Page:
Sunday, October 14, 2007

Sits Vac- Justice Executive

Justice Executive- We currently have a number of vacancies for experienced justice executives to join our rapidly expanding British business. The work is focused mainly on severe chastisement, but with a growing number of opportunities for final contract fulfilment. Candidates should have extensive hands-on experience, and a demonstrable passion for the business. A para-military or people trafficking backgound is desirable but not essential. Apply Golmulka Security AG, Box 325, Bucharest.

We've blogged before about the burgeoning growth of Britain's private security biz. With the police largely useless in combating crime on our streets, ordinary people are turning to private sector alternatives.

So far, the public face of this has been the private forces patrolling well-heeled areas like Primrose Hill (eg see this blog). Going forward we can expect to see entrepreneurial firms like Gomulka offering a wider range of services.

Today's Sunday Times has a story written by journalist Graham Duffill on how he got badly beaten up over a parking altercation in leafy Barnes. Despite the fact that he identified the thug and the thug's address, the police did nothing. Absolutely nothing.

So what, you ask. The police never do anything.

True enough. Which is why the Major has long been in favour of sorting things directly.

But what is new is that even lib media types in plush Barnes are now having the same thoughts. Consider the reaction Duffill has had from friends. He writes:

"Surprisingly I have had no fewer than three offers from professional, middle-class friends to use someone they know who “sorts out problems like this”.

I do - did - believe in the police because the consequences of indulging in “citizen justice” are too terrifying to contemplate. But increasingly I am told by conservative, law-abiding people: “You can’t rely on the police any more - they’re useless.”

Cost? As blogged previously, Tyler used to have a work colleague from Sarf London who reckoned he could get someone taken out for six grand. That was a decade ago, so the price may have gone up a bit, but the recent influx of skilled workers from Eastern Europe must have kept it reasonable. No wonder law-abiding middle class crime victims are getting interested.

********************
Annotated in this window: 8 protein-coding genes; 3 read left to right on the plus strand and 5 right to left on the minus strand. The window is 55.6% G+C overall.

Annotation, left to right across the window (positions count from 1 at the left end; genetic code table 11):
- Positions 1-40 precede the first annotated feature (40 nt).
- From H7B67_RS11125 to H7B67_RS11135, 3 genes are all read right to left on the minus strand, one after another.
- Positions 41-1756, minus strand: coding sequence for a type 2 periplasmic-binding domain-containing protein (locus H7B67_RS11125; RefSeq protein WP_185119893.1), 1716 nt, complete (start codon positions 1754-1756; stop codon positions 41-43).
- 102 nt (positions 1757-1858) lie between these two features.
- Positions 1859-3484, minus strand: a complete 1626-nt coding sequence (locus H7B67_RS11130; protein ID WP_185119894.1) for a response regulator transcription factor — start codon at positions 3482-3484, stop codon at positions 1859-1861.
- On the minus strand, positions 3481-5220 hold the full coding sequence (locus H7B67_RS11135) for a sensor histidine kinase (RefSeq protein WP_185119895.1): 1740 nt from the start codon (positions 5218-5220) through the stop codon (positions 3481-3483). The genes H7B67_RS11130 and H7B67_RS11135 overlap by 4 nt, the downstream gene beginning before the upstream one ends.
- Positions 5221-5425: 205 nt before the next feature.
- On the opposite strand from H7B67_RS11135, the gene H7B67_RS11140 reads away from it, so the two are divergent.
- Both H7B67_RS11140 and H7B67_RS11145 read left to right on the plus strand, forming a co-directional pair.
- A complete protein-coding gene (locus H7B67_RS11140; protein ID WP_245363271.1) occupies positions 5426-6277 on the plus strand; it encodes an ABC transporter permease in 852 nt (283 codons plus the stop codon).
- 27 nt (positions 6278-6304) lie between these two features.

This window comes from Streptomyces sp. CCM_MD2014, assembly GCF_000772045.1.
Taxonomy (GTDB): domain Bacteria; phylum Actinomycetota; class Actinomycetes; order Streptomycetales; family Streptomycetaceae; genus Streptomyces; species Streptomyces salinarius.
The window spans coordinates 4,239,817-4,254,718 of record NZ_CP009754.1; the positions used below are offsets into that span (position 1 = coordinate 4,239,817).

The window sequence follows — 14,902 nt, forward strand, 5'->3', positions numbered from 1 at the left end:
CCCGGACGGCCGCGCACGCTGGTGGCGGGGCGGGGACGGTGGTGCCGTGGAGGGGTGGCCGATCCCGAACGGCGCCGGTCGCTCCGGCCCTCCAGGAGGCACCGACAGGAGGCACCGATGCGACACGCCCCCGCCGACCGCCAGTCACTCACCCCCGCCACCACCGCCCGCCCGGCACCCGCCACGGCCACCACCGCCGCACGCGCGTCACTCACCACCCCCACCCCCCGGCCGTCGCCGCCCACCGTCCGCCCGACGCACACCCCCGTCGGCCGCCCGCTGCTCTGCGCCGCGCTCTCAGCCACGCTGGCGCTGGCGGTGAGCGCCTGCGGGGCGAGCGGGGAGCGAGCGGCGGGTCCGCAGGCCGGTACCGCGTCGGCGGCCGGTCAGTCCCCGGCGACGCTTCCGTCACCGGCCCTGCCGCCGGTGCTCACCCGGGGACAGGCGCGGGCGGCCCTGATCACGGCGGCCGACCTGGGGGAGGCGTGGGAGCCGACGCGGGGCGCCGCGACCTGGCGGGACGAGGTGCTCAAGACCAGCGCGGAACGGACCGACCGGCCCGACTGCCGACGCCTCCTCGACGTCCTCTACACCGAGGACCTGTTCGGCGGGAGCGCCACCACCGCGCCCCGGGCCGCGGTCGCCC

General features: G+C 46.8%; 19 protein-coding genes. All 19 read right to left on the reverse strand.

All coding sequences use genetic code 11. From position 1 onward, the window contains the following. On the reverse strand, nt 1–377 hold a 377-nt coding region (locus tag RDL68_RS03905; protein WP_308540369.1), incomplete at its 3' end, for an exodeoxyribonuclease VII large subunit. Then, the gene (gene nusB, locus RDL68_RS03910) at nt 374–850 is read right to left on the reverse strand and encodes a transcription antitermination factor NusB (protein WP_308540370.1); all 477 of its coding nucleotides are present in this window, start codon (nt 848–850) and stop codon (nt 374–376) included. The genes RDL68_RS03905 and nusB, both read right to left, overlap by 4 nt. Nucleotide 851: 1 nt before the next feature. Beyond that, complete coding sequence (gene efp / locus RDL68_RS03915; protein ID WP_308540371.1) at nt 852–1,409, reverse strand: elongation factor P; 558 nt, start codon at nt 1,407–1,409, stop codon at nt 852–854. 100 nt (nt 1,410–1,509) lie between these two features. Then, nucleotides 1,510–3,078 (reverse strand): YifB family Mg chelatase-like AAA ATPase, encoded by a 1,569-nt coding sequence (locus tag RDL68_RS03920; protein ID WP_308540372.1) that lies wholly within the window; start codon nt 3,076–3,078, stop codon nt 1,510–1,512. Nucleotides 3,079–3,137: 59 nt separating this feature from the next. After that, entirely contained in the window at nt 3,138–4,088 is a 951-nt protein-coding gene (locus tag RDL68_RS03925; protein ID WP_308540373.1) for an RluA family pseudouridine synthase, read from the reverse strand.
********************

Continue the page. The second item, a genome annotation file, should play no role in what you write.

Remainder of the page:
Despite non-stop government propaganda to the contrary, we all know that serious crime - the crime we really worry about - is soaring.

During the summer we looked at the latest Home Office crime stats (see this blog). Taking crimes actually recorded by the police (as opposed to the imaginary half-baked "crimes" reported in the government's heavily spun BCS opinion poll), and focusing on the HO's own definition of the three most serious crime categories, we found that in the decade to 2006-07:

  • "most serious violence against the person" (including homicide and serious wounding) was up 35%
  • "most serious sexual crime" was up 40%
  • robbery was up 61%.

A straight average of these three categories says that serious crime- the crime we actually worry most about- is up by 45% (see blog for tedious stats footnote).

We desperately need those elected sheriffs, so hurrah for Dave and David for promising to let us have them.

But the way things are going, the private sector may well be first to market.

PS We could of course always go the whole hog with a complete parallel criminal justice system:

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